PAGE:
Powered with only three hours of proper sleep, I found myself trailing behind a new-found Omani friend at the maze-like alleys in Mutrah (also spelled Matrah or Muttrah). Wandering in a fascinating old city with a local doesn't happen everyday, so I gathered all the energy left in my sleep-deprived body. Along with my husband and our friend, I eagerly followed the local's footsteps and delightfully listened to his engrossing stories of his home country. We walked through the narrow pavements at what seemed to be a residential area. I felt tad dizzy on the labyrinth of passages heading to I-don't-know-where until the fragrance of Frankincense awaken my senses. We have reached the Mutrah Souq, a traditional marketplace right at the heart of Old Muscat!
Seeing the sights with a local is a whole new experience; completely different from our DIY trips. I was in awe as we approached Mutrah Souq through some secret path only locals know, yet I wondered where the main entrance is. So, I convinced Ed and our friend 'H' to revisit the area the next day, with goals to reach Mutrah Souq as a tourist and to catch a glimpse of the traditional Omani village along the corniche in broad daylight.
|a local store along the labyrinth pathway heading to Mutrah Souq|
|Mutrah Souq's main entrance facing Mutrah corniche|
Situated across one of the largest sea ports in the Gulf, Mutrah Souq is a main trading venue during Muscat's pre-oil era. It is known to be the oldest marketplace in the country. Now, it is a major shopping destination where both locals and visitors purchase Omani goods. Mutrah Souq is a covered bazaar with a very detailed traditional architecture. Arabian chandeliers and vibrant stained glass patterns adorned the carved wood ceilings.
Mutrah Souq houses hundreds of eye-catching stalls selling local goods and modern souvenirs. There is a display of traditional textile in vivid patterns across a store that sells plain "I Love Oman" t-shirt. Alongside Omani handicrafts are tacky key chains and fridge magnets. There are also shops selling jewelries, fragrances and sweets.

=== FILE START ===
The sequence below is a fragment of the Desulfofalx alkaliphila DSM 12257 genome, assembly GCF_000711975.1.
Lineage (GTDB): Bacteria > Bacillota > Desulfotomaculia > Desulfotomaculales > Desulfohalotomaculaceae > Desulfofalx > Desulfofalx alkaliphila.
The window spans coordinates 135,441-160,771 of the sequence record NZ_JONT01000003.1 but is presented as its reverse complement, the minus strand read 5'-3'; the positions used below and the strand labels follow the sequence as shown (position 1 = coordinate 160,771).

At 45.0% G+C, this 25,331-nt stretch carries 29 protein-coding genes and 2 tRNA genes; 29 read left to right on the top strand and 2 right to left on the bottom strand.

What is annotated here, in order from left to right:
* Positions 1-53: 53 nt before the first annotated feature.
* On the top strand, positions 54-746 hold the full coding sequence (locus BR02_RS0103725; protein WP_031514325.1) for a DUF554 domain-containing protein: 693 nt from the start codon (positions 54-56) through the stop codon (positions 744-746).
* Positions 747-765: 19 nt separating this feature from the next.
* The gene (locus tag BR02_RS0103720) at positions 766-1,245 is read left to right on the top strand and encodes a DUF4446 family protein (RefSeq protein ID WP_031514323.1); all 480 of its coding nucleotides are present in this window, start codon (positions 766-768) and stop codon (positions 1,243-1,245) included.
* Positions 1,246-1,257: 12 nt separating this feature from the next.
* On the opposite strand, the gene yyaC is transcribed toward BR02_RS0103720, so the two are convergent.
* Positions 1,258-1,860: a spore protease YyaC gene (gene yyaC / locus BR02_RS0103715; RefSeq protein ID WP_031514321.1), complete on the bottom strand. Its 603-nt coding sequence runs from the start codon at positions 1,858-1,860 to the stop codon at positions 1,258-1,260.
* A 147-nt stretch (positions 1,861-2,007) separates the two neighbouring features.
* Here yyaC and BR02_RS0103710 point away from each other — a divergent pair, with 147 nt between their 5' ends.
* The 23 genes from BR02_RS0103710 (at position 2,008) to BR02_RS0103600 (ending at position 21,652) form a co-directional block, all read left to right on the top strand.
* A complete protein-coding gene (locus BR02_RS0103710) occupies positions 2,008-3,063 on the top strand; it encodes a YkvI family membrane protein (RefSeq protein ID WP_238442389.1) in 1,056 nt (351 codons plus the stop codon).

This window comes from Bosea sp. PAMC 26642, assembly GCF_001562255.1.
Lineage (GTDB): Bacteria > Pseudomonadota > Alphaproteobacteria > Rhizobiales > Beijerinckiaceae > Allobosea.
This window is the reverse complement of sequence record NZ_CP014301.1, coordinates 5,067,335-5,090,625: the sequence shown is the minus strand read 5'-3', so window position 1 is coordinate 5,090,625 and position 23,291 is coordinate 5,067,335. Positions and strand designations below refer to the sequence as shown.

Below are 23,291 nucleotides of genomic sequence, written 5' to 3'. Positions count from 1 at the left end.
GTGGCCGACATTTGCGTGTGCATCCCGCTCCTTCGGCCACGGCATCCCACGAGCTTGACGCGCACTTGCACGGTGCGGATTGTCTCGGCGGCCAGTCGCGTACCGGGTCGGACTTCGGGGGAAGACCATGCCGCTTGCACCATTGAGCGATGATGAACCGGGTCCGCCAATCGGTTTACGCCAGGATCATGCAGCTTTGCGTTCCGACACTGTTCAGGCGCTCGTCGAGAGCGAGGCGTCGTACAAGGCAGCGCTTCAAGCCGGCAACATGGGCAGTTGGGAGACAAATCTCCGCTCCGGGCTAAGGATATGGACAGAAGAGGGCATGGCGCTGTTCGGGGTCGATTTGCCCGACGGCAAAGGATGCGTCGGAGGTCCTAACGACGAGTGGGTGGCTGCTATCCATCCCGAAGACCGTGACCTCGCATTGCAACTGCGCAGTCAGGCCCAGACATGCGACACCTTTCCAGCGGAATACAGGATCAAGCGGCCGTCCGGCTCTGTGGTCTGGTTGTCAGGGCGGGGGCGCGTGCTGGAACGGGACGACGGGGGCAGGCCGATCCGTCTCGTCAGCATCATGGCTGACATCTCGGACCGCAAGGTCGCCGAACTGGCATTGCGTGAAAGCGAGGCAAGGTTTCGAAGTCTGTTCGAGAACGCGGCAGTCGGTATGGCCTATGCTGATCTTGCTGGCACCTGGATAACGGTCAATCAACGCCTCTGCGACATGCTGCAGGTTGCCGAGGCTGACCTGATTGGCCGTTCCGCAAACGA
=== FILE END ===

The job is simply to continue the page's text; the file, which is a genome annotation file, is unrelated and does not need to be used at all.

|a colorful display of Arabian textile|
|one of the eye-catching shops in Mutrah Souq|
Ed and I are not really fond of buying travel souvenirs as they often end in a dusty corner. Photographs and memories are enough for us, so we were there solely for sight seeing. Our friend 'H', on the other hand, was on a shopping spree for pasalubongs as she will be heading home for her mid-year vacation very soon. Mutrah Souq seemed like a tourist trap, but not for us who were there with a local friend. He helped 'H' haggle her way to a much cheaper price!
|The scent of Frankincense provides calmness at the chaotic Mutrah Souq.|
|Kumma, a traditional cap worn by Omani men, is one of the local goods being sold at Mutrah souk.|
|Khanjar, a traditional Omani dagger, is a unique memorabilia.|
|...and the most typical souvenir of all time, fridge magnets! :)|
Funny how we got lost in the dark alleys of Mutrah Souq when our local friend left us during Prayer Time. We somehow found our way, but we wouldn't mind getting lost marveling at the classic and modern treasures of Oman all over again! :)
across Mutrah Corniche
across Mutrah Corniche
How to get to Muscat from Dubai by public bus? Here are the details: Dubai-Muscat Bus Ride
More things to do in Oman:
Swim in Bimmah Sinkhole